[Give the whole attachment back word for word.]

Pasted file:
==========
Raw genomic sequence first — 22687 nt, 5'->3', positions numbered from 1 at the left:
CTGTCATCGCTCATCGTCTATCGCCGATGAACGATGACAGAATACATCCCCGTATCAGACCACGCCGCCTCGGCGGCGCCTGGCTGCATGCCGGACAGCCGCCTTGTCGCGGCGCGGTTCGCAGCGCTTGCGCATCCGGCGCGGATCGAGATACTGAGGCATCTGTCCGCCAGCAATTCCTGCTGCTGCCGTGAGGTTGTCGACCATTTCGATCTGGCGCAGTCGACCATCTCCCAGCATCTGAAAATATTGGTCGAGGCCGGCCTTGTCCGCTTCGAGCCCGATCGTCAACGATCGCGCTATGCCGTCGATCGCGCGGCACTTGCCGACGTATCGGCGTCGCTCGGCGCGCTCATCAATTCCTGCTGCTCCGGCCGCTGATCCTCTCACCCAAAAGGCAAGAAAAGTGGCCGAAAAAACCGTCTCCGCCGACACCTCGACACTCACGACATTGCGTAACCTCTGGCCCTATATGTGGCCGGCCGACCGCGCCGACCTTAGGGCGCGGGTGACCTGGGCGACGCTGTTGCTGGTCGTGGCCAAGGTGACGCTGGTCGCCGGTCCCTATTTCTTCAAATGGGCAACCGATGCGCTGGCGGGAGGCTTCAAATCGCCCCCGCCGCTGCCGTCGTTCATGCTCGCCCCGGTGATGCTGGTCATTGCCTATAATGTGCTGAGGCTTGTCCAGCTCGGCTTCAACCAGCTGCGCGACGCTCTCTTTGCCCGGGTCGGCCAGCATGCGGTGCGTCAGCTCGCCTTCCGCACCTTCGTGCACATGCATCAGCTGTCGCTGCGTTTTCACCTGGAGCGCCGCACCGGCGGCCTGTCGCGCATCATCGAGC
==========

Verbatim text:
Raw genomic sequence first — 22687 nt, 5'->3', positions numbered from 1 at the left:
CTGTCATCGCTCATCGTCTATCGCCGATGAACGATGACAGAATACATCCCCGTATCAGACCACGCCGCCTCGGCGGCGCCTGGCTGCATGCCGGACAGCCGCCTTGTCGCGGCGCGGTTCGCAGCGCTTGCGCATCCGGCGCGGATCGAGATACTGAGGCATCTGTCCGCCAGCAATTCCTGCTGCTGCCGTGAGGTTGTCGACCATTTCGATCTGGCGCAGTCGACCATCTCCCAGCATCTGAAAATATTGGTCGAGGCCGGCCTTGTCCGCTTCGAGCCCGATCGTCAACGATCGCGCTATGCCGTCGATCGCGCGGCACTTGCCGACGTATCGGCGTCGCTCGGCGCGCTCATCAATTCCTGCTGCTCCGGCCGCTGATCCTCTCACCCAAAAGGCAAGAAAAGTGGCCGAAAAAACCGTCTCCGCCGACACCTCGACACTCACGACATTGCGTAACCTCTGGCCCTATATGTGGCCGGCCGACCGCGCCGACCTTAGGGCGCGGGTGACCTGGGCGACGCTGTTGCTGGTCGTGGCCAAGGTGACGCTGGTCGCCGGTCCCTATTTCTTCAAATGGGCAACCGATGCGCTGGCGGGAGGCTTCAAATCGCCCCCGCCGCTGCCGTCGTTCATGCTCGCCCCGGTGATGCTGGTCATTGCCTATAATGTGCTGAGGCTTGTCCAGCTCGGCTTCAACCAGCTGCGCGACGCTCTCTTTGCCCGGGTCGGCCAGCATGCGGTGCGTCAGCTCGCCTTCCGCACCTTCGTGCACATGCATCAGCTGTCGCTGCGTTTTCACCTGGAGCGCCGCACCGGCGGCCTGTCGCGCATCATCGAGC